S-Adenosyl-Homocysteine Is a Weakly Bound Inhibitor for a Flaviviral Methyltransferase

Hui Chen, Bing Zhou, Matthew Brecher, Nilesh Banavali, Susan A. Jones, Zhong Li, Jing Zhang, Dilip Nag, Laura D. Kramer, Arun K. Ghosh, Hongmin Li

Research output: Contribution to journalArticlepeer-review

12 Scopus citations

Abstract

The methyltransferase enzyme (MTase), which catalyzes the transfer of a methyl group from S-adenosyl-methionine (AdoMet) to viral RNA, and generates S-adenosyl-homocysteine (AdoHcy) as a by-product, is essential for the life cycle of many significant human pathogen flaviviruses. Here we investigated inhibition of the flavivirus MTase by several AdoHcy-derivatives. Unexpectedly we found that AdoHcy itself barely inhibits the flavivirus MTase activities, even at high concentrations. AdoHcy was also shown to not inhibit virus growth in cell-culture. Binding studies confirmed that AdoHcy has a much lower binding affinity for the MTase than either the AdoMet co-factor, or the natural AdoMet analog inhibitor sinefungin (SIN). While AdoMet is a positively charged molecule, SIN is similar to AdoHcy in being uncharged, and only has an additional amine group that can make extra electrostatic contacts with the MTase. Molecular Mechanics Poisson-Boltzmann Sovation Area analysis on AdoHcy and SIN binding to the MTase suggests that the stronger binding of SIN may not be directly due to interactions of this amine group, but due to distributed differences in SIN binding resulting from its presence. The results suggest that better MTase inhibitors could be designed by using SIN as a scaffold rather than AdoHcy.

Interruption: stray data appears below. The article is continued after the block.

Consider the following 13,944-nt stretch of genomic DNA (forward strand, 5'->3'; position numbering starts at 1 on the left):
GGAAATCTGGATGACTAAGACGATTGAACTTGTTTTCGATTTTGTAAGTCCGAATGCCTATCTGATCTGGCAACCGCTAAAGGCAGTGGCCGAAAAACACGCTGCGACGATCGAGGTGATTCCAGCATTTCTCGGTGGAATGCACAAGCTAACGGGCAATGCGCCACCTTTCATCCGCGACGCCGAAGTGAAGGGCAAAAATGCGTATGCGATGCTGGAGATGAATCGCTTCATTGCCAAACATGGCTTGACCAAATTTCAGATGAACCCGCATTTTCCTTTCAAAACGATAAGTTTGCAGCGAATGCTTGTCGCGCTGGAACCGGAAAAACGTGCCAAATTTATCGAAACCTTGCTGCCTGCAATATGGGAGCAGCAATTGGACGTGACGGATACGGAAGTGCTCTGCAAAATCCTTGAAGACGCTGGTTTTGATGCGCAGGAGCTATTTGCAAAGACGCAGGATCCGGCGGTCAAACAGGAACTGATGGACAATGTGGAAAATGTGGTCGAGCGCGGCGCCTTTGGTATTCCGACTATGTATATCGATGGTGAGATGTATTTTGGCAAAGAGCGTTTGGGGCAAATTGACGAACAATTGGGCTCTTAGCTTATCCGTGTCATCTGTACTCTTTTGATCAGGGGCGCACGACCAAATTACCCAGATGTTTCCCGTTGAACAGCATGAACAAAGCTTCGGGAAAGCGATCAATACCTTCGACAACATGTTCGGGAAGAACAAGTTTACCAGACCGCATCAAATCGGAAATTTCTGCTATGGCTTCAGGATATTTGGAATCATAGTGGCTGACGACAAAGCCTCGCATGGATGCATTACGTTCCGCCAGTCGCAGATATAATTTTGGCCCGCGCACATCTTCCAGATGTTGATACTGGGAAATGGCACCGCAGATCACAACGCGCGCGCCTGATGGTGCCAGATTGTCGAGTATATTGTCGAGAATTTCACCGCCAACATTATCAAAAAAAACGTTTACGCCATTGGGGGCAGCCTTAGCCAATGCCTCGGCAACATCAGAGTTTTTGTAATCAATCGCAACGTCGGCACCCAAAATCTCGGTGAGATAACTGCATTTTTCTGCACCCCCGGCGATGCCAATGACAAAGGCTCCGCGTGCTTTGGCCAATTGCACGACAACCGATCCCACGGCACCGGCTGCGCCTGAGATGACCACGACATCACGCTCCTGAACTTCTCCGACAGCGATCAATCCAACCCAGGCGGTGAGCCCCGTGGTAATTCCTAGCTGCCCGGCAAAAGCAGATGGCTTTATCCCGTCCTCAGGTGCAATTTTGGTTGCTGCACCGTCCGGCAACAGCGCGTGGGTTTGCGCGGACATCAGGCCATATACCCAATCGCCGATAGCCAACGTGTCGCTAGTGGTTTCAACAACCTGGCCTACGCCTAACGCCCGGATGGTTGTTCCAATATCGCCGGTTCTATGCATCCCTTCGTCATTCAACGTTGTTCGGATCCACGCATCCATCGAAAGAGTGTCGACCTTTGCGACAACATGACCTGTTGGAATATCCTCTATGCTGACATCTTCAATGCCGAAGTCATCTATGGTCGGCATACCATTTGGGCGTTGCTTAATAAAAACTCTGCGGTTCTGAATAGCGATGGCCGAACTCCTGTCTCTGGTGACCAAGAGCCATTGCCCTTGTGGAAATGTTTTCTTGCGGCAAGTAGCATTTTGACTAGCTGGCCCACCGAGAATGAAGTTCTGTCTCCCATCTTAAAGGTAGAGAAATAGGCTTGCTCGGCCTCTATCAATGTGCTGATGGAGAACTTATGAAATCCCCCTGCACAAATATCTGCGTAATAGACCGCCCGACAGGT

Original languageEnglish (US)
Article numbere76900
JournalPloS one
Volume8
Issue number10
DOIs
StatePublished - Oct 9 2013
Externally publishedYes

ASJC Scopus subject areas

  • Biochemistry, Genetics and Molecular Biology(all)
  • Agricultural and Biological Sciences(all)
  • General

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